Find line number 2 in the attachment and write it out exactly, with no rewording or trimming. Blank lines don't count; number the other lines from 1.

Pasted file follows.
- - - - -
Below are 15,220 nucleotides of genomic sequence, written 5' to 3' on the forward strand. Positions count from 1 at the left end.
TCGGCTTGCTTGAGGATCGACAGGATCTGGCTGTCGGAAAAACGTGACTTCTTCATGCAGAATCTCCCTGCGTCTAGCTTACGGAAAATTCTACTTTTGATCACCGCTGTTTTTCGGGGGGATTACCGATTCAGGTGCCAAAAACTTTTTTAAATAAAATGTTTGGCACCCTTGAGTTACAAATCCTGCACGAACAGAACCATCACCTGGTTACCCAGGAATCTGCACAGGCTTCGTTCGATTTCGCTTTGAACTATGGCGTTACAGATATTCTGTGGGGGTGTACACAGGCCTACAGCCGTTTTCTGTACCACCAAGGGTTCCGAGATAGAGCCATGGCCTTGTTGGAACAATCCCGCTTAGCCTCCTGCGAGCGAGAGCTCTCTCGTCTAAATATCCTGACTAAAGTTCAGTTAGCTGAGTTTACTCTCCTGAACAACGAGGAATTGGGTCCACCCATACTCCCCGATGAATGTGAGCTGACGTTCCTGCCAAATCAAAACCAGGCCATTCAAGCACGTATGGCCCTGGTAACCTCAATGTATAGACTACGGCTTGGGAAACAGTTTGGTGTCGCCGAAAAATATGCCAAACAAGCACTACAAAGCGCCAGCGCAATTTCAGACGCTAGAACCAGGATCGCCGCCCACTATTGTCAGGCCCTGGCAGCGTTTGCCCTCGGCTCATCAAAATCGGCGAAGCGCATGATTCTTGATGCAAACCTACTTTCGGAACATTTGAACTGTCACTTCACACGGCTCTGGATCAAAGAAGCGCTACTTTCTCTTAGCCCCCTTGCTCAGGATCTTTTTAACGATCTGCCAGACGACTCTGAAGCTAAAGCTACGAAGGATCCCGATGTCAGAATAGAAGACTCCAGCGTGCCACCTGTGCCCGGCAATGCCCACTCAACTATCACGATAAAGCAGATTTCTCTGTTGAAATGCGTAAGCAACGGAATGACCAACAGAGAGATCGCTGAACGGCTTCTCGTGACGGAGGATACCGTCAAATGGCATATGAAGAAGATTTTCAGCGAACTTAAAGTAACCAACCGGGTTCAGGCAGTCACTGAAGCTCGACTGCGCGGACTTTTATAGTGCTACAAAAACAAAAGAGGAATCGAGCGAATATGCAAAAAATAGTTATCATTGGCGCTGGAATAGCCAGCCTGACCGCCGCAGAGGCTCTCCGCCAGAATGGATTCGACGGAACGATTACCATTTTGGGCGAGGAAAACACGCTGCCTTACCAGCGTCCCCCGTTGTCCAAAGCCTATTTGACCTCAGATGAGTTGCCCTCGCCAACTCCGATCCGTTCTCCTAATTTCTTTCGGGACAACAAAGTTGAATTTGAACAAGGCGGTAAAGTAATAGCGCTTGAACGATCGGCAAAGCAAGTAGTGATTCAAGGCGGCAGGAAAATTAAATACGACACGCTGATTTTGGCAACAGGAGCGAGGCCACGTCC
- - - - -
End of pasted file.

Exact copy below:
TCGGCTTGCTTGAGGATCGACAGGATCTGGCTGTCGGAAAAACGTGACTTCTTCATGCAGAATCTCCCTGCGTCTAGCTTACGGAAAATTCTACTTTTGATCACCGCTGTTTTTCGGGGGGATTACCGATTCAGGTGCCAAAAACTTTTTTAAATAAAATGTTTGGCACCCTTGAGTTACAAATCCTGCACGAACAGAACCATCACCTGGTTACCCAGGAATCTGCACAGGCTTCGTTCGATTTCGCTTTGAACTATGGCGTTACAGATATTCTGTGGGGGTGTACACAGGCCTACAGCCGTTTTCTGTACCACCAAGGGTTCCGAGATAGAGCCATGGCCTTGTTGGAACAATCCCGCTTAGCCTCCTGCGAGCGAGAGCTCTCTCGTCTAAATATCCTGACTAAAGTTCAGTTAGCTGAGTTTACTCTCCTGAACAACGAGGAATTGGGTCCACCCATACTCCCCGATGAATGTGAGCTGACGTTCCTGCCAAATCAAAACCAGGCCATTCAAGCACGTATGGCCCTGGTAACCTCAATGTATAGACTACGGCTTGGGAAACAGTTTGGTGTCGCCGAAAAATATGCCAAACAAGCACTACAAAGCGCCAGCGCAATTTCAGACGCTAGAACCAGGATCGCCGCCCACTATTGTCAGGCCCTGGCAGCGTTTGCCCTCGGCTCATCAAAATCGGCGAAGCGCATGATTCTTGATGCAAACCTACTTTCGGAACATTTGAACTGTCACTTCACACGGCTCTGGATCAAAGAAGCGCTACTTTCTCTTAGCCCCCTTGCTCAGGATCTTTTTAACGATCTGCCAGACGACTCTGAAGCTAAAGCTACGAAGGATCCCGATGTCAGAATAGAAGACTCCAGCGTGCCACCTGTGCCCGGCAATGCCCACTCAACTATCACGATAAAGCAGATTTCTCTGTTGAAATGCGTAAGCAACGGAATGACCAACAGAGAGATCGCTGAACGGCTTCTCGTGACGGAGGATACCGTCAAATGGCATATGAAGAAGATTTTCAGCGAACTTAAAGTAACCAACCGGGTTCAGGCAGTCACTGAAGCTCGACTGCGCGGACTTTTATAGTGCTACAAAAACAAAAGAGGAATCGAGCGAATATGCAAAAAATAGTTATCATTGGCGCTGGAATAGCCAGCCTGACCGCCGCAGAGGCTCTCCGCCAGAATGGATTCGACGGAACGATTACCATTTTGGGCGAGGAAAACACGCTGCCTTACCAGCGTCCCCCGTTGTCCAAAGCCTATTTGACCTCAGATGAGTTGCCCTCGCCAACTCCGATCCGTTCTCCTAATTTCTTTCGGGACAACAAAGTTGAATTTGAACAAGGCGGTAAAGTAATAGCGCTTGAACGATCGGCAAAGCAAGTAGTGATTCAAGGCGGCAGGAAAATTAAATACGACACGCTGATTTTGGCAACAGGAGCGAGGCCACGTCC